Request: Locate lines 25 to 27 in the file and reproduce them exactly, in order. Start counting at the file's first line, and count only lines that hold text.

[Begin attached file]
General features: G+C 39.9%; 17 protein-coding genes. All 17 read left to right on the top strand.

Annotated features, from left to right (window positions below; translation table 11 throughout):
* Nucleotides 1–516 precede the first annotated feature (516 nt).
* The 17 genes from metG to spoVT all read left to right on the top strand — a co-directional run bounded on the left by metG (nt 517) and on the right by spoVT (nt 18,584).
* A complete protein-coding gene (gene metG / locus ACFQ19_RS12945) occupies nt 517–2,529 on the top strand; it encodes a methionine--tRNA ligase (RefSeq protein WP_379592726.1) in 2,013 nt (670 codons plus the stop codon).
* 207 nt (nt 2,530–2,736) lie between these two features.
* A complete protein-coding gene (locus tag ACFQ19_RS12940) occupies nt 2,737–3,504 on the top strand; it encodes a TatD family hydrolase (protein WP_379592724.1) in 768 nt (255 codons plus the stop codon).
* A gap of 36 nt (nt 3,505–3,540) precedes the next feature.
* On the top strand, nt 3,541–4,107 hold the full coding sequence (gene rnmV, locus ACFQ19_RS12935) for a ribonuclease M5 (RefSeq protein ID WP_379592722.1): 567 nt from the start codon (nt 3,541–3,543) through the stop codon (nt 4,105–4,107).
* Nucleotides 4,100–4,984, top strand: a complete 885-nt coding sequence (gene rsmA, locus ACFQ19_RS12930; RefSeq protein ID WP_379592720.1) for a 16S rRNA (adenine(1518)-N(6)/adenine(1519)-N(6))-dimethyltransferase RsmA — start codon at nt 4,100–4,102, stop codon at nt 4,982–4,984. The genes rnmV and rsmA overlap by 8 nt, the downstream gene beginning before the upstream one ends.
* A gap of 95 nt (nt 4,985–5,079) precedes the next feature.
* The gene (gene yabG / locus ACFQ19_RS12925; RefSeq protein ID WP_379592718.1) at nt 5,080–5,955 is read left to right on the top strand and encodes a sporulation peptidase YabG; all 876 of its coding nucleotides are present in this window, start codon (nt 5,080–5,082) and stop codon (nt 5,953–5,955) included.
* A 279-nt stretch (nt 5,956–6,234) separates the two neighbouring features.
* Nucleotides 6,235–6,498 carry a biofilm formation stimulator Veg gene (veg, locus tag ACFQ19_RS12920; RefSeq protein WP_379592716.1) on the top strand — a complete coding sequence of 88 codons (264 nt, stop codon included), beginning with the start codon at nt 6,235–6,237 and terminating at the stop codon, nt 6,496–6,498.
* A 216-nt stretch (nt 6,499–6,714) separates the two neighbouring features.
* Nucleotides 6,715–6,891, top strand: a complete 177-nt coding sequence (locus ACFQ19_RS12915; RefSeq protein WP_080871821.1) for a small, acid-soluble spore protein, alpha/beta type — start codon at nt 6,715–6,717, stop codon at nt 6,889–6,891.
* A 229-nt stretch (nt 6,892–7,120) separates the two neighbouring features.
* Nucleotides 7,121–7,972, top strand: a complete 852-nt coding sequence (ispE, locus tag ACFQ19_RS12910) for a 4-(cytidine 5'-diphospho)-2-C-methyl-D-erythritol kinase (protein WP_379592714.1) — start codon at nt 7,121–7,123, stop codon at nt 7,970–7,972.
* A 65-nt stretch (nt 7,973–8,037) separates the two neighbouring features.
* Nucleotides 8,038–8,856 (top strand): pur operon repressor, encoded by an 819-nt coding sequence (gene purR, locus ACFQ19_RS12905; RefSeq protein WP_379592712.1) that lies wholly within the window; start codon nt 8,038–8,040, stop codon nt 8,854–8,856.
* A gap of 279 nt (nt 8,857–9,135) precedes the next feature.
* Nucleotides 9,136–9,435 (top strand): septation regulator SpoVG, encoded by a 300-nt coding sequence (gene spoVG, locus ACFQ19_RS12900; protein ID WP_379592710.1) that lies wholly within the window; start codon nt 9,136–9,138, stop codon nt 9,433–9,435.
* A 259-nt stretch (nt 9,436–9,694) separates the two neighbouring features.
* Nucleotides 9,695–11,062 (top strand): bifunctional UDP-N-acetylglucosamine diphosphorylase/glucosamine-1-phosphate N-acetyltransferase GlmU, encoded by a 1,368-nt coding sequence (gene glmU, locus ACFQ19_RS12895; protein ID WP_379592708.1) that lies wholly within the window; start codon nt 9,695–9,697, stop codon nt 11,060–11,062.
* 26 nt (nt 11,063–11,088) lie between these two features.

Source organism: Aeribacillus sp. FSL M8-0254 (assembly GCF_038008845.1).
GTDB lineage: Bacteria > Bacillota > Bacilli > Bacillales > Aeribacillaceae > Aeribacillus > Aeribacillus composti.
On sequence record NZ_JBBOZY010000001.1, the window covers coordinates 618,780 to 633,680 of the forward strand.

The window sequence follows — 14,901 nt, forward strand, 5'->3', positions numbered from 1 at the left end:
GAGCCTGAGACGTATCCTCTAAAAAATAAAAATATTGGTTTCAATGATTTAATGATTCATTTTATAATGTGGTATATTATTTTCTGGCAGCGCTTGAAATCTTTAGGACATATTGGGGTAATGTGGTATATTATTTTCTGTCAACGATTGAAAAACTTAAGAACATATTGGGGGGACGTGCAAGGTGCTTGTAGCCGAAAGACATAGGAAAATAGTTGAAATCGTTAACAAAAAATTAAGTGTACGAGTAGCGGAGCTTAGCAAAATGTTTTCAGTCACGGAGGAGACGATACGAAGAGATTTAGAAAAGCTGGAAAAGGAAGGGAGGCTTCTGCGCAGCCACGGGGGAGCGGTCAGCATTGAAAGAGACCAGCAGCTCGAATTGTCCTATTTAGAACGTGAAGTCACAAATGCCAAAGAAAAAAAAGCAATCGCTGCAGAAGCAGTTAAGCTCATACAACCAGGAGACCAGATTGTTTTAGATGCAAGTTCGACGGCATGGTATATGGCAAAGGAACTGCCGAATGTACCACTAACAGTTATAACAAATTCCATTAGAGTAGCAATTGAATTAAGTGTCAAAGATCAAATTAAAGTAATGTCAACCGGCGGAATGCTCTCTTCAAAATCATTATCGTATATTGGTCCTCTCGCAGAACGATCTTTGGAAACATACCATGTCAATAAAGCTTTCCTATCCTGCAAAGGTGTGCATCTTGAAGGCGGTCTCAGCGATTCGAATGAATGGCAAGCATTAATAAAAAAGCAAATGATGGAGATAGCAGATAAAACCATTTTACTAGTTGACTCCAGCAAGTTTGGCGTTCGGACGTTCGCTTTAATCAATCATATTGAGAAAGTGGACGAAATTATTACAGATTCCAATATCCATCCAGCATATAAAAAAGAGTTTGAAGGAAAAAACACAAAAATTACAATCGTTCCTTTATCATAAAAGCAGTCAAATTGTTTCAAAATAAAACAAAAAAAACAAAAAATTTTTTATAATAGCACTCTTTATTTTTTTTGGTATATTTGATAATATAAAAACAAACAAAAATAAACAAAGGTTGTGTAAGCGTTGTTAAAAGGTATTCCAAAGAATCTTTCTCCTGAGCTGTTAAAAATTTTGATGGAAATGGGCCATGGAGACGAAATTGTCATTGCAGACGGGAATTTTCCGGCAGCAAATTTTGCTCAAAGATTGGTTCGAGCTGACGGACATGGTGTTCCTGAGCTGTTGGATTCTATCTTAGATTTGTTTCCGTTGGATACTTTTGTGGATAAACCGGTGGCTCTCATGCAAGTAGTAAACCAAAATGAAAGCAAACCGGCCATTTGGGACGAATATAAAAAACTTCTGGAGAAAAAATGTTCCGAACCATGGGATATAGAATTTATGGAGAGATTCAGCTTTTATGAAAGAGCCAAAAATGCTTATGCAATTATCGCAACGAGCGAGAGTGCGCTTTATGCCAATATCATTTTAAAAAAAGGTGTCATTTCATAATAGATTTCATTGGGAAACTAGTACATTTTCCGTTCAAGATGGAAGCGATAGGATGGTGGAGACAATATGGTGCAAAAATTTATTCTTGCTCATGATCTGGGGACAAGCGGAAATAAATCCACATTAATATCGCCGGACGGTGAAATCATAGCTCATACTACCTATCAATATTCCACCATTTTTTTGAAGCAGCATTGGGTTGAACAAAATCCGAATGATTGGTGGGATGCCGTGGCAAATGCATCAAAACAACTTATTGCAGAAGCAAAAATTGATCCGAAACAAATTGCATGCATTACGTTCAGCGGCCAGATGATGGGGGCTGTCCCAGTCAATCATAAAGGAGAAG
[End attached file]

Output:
* 26 nt (nt 11,063–11,088) lie between these two features.

Source organism: Aeribacillus sp. FSL M8-0254 (assembly GCF_038008845.1).
GTDB lineage: Bacteria > Bacillota > Bacilli > Bacillales > Aeribacillaceae > Aeribacillus > Aeribacillus composti.